If you follow Family of Five Switzerland on Instagram
, you'll find plenty of spectacular Alpine scenery — but that's not all this inspiring family has to offer. Frenchman Jean and Englishwoman Camilla live in Switzerland with their three children, and they travel all over the world in pursuit of adventure. Their family includes Jude, age 5, Alba, age 2, and Elio, age 4, who has a vestibular disorder. Thanks so much to Jean and Camilla for taking the time out of your busy schedule to answer our questions about trip-planning, budgeting, and traveling with a child with disabilities. Read Parennial Travel's Q&A with them below, and check out their family travel blog right here!
Parennial Travel: Why do you think it's important to travel with your family?
Family of 5 Switzerland: Like many families, we have very busy lives with lots of running around and little time to enjoy quality family time. Getting out and exploring the world together means we escape the chores and share experiences together. We build wonderful memories that feed our conversations long after we have returned home.
PT: How has your travel style evolved as your family has grown?
Fo5S: We are probably less impulsive now and trips require a bit more planning. Travelling light is a thing of the past but we’ve got the packing down to a fine art now. We have to think about places where we can easily manage the children, family rooms and pushchair accessibility so we try and really do our homework before we leave.
PT: How do you deal with the challenges of traveling with a child with disabilities, and how do you plan to continue doing so as Elio grows?
Fo5S: Up to this point it’s been relatively easy. Although Elio is 4 years old he is very small for his age so it hasn’t been too different from travelling with a baby. It’s starting to get more complicated at the moment as he doesn’t sleep much at night and is often tired and grumpy in the day which means lots of shouting. We find that quite hard to manage on occasion so we try and adapt our trips to find places where he will be as comfortable as possible. Looking ahead, the key is to make sure we have the right equipment for Elio — we have discovered the We Carry Kevan backpack for example, which is a back carrier specifically adapted for people with disabilities.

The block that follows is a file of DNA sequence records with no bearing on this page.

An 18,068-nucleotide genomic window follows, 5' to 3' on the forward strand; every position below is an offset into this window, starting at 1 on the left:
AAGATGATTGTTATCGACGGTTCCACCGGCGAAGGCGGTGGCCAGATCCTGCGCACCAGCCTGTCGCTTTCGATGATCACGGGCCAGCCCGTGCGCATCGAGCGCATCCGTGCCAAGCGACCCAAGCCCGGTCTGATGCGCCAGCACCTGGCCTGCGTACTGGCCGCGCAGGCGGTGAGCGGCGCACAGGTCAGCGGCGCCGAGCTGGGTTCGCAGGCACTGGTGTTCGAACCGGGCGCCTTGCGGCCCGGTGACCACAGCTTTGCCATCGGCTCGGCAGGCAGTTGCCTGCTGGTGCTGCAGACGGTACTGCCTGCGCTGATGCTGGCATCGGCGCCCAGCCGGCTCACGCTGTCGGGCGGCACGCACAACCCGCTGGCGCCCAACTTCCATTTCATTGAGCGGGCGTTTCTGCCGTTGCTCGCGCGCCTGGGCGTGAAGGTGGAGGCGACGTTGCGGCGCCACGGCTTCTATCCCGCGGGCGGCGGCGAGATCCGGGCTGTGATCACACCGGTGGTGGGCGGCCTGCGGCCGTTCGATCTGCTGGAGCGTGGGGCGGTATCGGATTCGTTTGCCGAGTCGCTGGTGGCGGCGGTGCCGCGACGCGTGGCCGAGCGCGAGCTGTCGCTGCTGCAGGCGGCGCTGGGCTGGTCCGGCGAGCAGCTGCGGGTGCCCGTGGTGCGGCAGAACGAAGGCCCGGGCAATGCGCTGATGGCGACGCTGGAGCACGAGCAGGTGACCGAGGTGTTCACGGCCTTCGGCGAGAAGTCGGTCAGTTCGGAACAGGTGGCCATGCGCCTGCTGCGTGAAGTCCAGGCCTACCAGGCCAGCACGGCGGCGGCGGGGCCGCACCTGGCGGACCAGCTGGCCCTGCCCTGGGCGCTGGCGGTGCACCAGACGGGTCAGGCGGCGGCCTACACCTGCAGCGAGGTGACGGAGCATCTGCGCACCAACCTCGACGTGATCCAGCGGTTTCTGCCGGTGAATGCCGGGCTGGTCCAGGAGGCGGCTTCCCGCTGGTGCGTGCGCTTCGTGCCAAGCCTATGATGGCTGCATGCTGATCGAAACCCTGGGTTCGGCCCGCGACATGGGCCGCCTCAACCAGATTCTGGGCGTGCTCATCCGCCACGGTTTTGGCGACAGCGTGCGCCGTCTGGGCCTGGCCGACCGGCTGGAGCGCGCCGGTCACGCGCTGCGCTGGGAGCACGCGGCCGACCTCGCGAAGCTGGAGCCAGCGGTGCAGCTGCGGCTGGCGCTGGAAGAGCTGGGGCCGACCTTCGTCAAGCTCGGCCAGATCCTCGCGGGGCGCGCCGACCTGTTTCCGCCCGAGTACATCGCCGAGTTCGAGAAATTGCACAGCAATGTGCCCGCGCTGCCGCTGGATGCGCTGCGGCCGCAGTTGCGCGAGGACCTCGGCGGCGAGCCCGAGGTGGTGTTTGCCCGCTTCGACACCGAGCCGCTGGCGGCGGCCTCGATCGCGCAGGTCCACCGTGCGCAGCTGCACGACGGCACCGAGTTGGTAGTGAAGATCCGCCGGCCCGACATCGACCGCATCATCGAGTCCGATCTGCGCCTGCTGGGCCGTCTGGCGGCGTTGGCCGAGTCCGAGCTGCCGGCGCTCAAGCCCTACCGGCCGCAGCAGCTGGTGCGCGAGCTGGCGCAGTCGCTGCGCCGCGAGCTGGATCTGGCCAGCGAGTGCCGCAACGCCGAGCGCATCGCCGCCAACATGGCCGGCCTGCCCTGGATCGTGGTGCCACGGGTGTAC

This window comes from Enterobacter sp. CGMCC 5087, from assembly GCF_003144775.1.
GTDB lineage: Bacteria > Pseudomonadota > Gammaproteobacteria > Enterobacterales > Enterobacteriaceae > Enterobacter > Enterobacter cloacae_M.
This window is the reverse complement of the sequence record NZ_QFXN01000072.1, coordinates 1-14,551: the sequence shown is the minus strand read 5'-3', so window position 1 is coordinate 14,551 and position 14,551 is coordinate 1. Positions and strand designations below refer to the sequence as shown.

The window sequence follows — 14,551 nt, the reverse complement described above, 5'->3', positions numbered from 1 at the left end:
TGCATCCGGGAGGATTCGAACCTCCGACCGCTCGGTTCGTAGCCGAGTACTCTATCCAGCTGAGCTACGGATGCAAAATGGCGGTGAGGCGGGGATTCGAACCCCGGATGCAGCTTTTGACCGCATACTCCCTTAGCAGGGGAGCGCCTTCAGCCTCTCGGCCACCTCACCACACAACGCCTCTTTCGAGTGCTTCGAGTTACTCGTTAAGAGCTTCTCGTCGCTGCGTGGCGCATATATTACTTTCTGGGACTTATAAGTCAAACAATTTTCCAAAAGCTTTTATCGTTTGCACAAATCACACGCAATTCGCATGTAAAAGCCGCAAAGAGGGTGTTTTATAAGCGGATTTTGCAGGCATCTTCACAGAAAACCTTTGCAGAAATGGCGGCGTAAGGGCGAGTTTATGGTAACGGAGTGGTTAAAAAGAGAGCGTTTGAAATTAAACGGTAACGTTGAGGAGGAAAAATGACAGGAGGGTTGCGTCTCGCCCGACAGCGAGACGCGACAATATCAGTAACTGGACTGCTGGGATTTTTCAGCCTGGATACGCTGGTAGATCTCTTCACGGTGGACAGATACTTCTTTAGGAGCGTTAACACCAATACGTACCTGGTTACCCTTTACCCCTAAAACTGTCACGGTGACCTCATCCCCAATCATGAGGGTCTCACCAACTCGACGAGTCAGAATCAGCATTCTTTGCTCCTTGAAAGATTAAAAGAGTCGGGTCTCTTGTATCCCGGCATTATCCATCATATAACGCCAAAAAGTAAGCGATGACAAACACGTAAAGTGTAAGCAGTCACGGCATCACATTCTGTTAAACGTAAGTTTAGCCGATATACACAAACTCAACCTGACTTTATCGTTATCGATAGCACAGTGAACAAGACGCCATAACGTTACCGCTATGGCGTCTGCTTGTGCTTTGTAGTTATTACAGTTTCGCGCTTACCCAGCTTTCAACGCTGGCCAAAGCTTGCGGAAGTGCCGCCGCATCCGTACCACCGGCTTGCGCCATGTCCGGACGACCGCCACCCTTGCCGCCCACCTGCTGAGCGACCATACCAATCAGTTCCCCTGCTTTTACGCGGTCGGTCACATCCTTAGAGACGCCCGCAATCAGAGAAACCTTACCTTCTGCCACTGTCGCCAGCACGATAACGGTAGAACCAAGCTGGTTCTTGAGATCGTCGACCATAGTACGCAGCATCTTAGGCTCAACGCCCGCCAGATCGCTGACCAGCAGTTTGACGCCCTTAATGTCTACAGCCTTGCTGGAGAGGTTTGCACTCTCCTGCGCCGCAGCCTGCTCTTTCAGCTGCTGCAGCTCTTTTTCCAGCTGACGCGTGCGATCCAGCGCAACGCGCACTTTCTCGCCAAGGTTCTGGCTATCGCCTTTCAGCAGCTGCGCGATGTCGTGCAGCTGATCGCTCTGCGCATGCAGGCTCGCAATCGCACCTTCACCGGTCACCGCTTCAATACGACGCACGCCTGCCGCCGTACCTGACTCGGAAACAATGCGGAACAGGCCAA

PT: What do you love about having Switzerland as your home base?
Fo5S: It’s just an amazing place to live. It’s clean, safe and people are generally kind. The scenery around us is spectacular and it’s so easy to find wonderful things to do with the children at any time of the year. It’s also well placed to easily explore the neighboring countries which opens up lots more options.
PT: What tips do you have to offer people when it comes to budgeting for travel?
Fo5S: Do lots of research. We have had a few surprises so it’s important to really compare accommodation, check exactly what’s included and shop around for good deals. Things like paying extra for breakfast and parking make a difference so really make sure you know what you are paying for.
PT: What are your favorite types of destinations? Any you avoid?
Fo5S: We like visiting places that are a bit off the beaten track. We aren’t really keen on very touristy spots although inevitably we visit them. We like authentic, rustic places where we can meet local people. Now we have the children with us, we like a bit of bustle and places where the children can get close to nature.
PT: What's some of your favorite family travel gear?
Fo5S: Our main “must-have” is the Deuter baby carrier. We have tried a few over the years, but this is great as it really supports Elio and there is so much storage space. We’ve got a good cooling back pack which we love for picnics and Jean's Victorinox penknife is great as it tells us the altitude as well as having lots of useful tools. Our other favourite is simply our fold-up K-ways which fold easily into the backpack and have saved us on a few occasions.
PT: What's your approach to planning an itinerary?
Fo5S: We usually pick one main thing that we would like to visit in an area and then we build the trip around it by researching other activities in the area and we often contact the tourist office in a region to get some tips on local places to visit and family friendly hotels and restaurants.
PT: Any last words for families who are just getting into traveling with their kids?
Don’t be discouraged if things don’t always go to plan. We have definitely had times when we have had to cut an outing short because one (or all) of the children is having a bad day, or the weather has thrown a spanner in the works, but the key is to keep trying and start with smaller, manageable outings. Also, don’t try to pack in too many activities per day. Everything takes a bit longer with little ones so it's best to avoid the stress of trying to hurry from one thing to another.